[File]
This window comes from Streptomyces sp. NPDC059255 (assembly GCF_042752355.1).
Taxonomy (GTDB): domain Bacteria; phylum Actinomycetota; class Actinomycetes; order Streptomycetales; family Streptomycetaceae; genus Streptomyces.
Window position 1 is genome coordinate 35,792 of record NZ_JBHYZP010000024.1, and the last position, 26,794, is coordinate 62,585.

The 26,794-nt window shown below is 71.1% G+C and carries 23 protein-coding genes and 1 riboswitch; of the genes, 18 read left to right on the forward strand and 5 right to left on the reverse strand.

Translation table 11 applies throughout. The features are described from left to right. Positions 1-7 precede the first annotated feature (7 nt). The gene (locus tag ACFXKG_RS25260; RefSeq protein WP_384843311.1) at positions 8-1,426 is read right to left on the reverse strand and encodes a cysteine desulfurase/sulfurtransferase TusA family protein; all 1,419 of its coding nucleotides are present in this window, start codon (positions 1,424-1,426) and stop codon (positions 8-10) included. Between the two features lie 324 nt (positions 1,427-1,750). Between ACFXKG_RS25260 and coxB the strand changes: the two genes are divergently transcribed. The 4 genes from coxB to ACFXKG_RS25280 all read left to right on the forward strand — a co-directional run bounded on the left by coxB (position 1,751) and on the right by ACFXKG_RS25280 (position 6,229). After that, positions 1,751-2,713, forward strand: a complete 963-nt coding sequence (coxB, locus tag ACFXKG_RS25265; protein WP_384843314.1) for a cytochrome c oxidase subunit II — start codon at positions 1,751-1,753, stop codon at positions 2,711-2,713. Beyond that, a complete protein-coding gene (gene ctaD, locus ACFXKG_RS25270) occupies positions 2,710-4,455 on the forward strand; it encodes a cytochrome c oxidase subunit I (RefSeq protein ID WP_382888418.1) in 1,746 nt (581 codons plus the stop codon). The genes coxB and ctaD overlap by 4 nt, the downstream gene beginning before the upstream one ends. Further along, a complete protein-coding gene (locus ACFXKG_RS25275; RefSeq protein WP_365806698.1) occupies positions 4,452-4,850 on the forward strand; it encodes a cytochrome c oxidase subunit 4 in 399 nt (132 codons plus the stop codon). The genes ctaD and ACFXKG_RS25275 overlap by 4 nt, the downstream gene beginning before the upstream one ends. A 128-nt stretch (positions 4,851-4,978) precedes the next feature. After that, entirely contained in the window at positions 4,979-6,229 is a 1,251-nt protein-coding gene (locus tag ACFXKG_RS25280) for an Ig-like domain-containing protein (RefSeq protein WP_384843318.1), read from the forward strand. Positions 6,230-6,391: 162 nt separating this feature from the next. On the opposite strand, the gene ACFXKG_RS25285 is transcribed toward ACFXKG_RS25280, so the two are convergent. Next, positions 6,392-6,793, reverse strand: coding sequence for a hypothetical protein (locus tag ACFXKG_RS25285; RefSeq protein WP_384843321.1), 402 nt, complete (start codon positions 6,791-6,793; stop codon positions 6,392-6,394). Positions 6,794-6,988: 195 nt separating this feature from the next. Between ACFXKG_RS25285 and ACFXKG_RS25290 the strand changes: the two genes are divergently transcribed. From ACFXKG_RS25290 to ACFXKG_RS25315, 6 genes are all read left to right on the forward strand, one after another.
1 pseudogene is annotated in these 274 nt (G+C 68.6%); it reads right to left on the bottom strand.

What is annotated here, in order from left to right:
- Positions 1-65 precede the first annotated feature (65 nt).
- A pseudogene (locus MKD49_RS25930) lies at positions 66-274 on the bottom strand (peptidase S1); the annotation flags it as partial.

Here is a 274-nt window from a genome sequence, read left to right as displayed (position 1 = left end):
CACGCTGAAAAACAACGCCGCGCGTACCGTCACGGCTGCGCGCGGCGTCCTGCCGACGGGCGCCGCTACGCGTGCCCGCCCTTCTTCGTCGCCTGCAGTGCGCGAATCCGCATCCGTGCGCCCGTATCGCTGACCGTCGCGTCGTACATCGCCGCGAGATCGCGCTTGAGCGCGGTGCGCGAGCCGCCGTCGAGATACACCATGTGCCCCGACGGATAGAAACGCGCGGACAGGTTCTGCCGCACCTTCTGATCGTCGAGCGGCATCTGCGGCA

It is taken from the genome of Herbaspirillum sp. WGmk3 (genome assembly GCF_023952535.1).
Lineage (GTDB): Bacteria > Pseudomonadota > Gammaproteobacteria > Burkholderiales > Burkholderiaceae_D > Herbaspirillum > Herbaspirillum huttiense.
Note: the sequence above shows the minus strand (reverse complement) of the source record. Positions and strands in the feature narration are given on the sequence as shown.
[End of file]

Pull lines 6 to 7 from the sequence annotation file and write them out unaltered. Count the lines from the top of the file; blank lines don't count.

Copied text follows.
1 pseudogene is annotated in these 274 nt (G+C 68.6%); it reads right to left on the bottom strand.

What is annotated here, in order from left to right: